Hong Kong, 21 April 2021: “Some people think football is a matter of life and death. I don’t like that attitude. I can assure them it’s much more serious than that.” The famous quote of the late, great Liverpool manager Bill Shankly, a man renowned for his Scottish working class roots (he was a coal miner in his teens), socialist values and deep devotion to the game. Shankly, as much as anyone, understood the intense, tribal connection between football and its fans.
Hong Kong is no different. Mention the national security law, electoral reform or Carrie Lam and pretty much every citizen has an opinion. But if you really want to start an impassioned debate, bring up football. The residents of this great city love the beautiful game. I’ve seen it in my secondary career as a card-flourishing referee, with emotions running high among players and spectators alike. The English Premier League is huge here; Messi and Ronaldo are billboard icons; this city practically grinds to a halt during the World Cup.
So this week’s astonishing rise and fall of the European Super League – a brazenly self-serving project driven by corporate greed that lasted barely two days until it collapsed like a house of cards – has been big news indeed, dominating TV bulletins and front pages. To recap, 12 of Europe’s biggest clubs announced on Sunday they were forming a breakaway competition to replace the existing Champions League. Their participation would be guaranteed every year – effectively a “closed shop” for the rich to get richer – and bankrolled to the tune of US$5 billion by JP Morgan. It was anti-competition, anti-fair play and anti-everything the game stood for. My beloved Chelsea, I’m sorry to say, were one of the six English clubs selling their souls to this sordid concept.
The backlash was unanimous and furious, as governments, governing bodies, media and fans united in opposition. British Prime Minister Boris Johnson warned his administration would “drop a legislative bomb” to stop it; the Premier League vowed to kick out the six clubs; European governing body UEFA declared players from the rebel 12 would be banned from international football. Chelsea’s fans demonstrated before their team’s Premier League match last night, refusing to let the team bus near the stadium and causing the kick-off to be delayed.
Momentum built and inevitably, one by one, the English clubs made humiliating U-turns. This morning, the project is dead in the water with the “Dirty Dozen” dishonoured and disgraced. It is a victory for the masses. Hmm, people in power making an unpopular proposal, then climbing down when faced with widespread condemnation and large-scale protests. Where have we seen that before?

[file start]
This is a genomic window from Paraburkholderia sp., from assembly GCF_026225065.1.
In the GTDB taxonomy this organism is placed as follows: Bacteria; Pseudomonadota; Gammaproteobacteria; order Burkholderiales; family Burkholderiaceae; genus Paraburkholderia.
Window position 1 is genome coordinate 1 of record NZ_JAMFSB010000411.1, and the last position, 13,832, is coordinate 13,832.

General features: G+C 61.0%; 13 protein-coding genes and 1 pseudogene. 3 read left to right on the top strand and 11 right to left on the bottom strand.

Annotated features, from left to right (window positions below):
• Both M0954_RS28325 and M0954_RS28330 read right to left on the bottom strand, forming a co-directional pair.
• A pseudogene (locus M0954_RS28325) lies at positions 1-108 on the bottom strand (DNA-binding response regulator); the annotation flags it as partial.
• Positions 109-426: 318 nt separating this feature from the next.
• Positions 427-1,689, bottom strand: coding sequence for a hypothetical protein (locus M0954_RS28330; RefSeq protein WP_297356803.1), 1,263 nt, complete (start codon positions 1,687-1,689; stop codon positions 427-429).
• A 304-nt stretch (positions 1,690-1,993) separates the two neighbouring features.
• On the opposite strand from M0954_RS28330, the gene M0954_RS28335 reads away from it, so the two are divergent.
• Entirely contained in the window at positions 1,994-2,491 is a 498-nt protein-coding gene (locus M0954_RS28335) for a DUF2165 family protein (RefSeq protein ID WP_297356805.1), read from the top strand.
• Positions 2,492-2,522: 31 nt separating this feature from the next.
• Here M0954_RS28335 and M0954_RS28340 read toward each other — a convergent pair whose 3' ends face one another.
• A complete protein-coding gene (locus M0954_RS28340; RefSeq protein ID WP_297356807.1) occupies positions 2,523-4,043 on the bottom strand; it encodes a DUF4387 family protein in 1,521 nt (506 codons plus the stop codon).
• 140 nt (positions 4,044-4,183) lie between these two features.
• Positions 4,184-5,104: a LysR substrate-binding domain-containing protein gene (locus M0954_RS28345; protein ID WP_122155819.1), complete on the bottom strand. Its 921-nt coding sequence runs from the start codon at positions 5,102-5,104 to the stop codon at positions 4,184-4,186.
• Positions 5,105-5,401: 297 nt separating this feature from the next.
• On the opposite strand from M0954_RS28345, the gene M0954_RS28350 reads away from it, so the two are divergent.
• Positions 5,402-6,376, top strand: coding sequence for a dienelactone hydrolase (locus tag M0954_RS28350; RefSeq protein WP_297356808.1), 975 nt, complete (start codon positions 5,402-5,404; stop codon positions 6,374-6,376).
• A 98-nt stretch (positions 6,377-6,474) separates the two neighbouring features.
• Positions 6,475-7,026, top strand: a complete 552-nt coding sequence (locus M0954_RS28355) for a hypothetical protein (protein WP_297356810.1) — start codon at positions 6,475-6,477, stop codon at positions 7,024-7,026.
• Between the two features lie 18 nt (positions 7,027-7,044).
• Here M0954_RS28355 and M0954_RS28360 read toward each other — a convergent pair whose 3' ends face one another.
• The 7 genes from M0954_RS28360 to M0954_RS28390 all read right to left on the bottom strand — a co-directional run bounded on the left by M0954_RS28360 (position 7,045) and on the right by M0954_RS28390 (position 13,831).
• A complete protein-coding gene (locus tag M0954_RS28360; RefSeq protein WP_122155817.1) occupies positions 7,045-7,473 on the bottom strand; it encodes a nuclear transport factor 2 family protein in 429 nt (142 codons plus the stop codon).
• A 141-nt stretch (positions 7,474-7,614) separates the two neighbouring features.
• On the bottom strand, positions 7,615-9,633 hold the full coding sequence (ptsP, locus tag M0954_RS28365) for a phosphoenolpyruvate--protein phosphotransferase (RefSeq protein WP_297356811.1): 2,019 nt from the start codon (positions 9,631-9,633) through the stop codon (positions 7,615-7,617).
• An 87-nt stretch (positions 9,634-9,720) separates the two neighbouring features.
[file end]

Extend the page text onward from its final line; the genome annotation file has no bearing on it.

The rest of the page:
The European Super League’s rapid demise at least allows this season’s Champions League to continue uninterrupted. I’m hoping to attend the final in Istanbul on 29 May, but this depends on three outcomes: Chelsea beating Real Madrid in the semi-finals (possible); obtaining a ticket now UEFA has confirmed fans can attend (likely); and travelling without quarantine restrictions (highly doubtful).
This latter issue is vexing. At present, even Hong Kong residents who have been fully vaccinated, such as I, cannot return here without undergoing 21-day hotel quarantine. While there are plans to open a travel bubble for inoculated people with Singapore next month, no other relaxations are in sight. Meantime, our city’s mass vaccination programme crawls along amid widespread hesitancy. So far, only 391,000 persons – just 5.2% of the population – have received a second jab. From Friday, the minimum age for vaccination will be lowered from 30 years to 16 (for German-made BioNTech) and 18 (for mainland-produced Sinovac). Perhaps this will give renewed impetus.
While Covid-19 cases remain low, we are now seeing community infections involving mutant strains, which we are told can be 60-70% more infectious. Our government has imposed a two-week ban on flights from India, Pakistan and the Philippines after a spate of imported cases involving mutant strains from those countries. Our city confirmed eight new Covid-19 cases yesterday and just one (imported) infection today, taking the cumulative total to 11,704, with 209 related fatalities.
The pandemic, of course, together with police bans and the national security law, brought Hong Kong’s 2019 civil unrest to a shuddering halt. In his most recent (and thoroughly excellent) opinion piece for the South China Morning Post, columnist Cliff Buddle points out that the right to protest peacefully, protected by the Basic Law, has long been woven into the fabric of this city. Moreover, it keeps our leaders accountable. “Demonstrations, sometimes by hundreds of thousands from all walks of life, have provided a safety valve when tensions arise. They have helped inform, shape or even reverse government policies. In this way peaceful protests have contributed to stability and better governance.”
He is spot on. No one wants a return to the shameful violence of 2019, but Hong Kong is a poorer place without peaceful protests. After all, in exercising this right, we help Team Carrie avoid any more own goals.
Stay safe and well, everybody!
Boase Cohen & Collins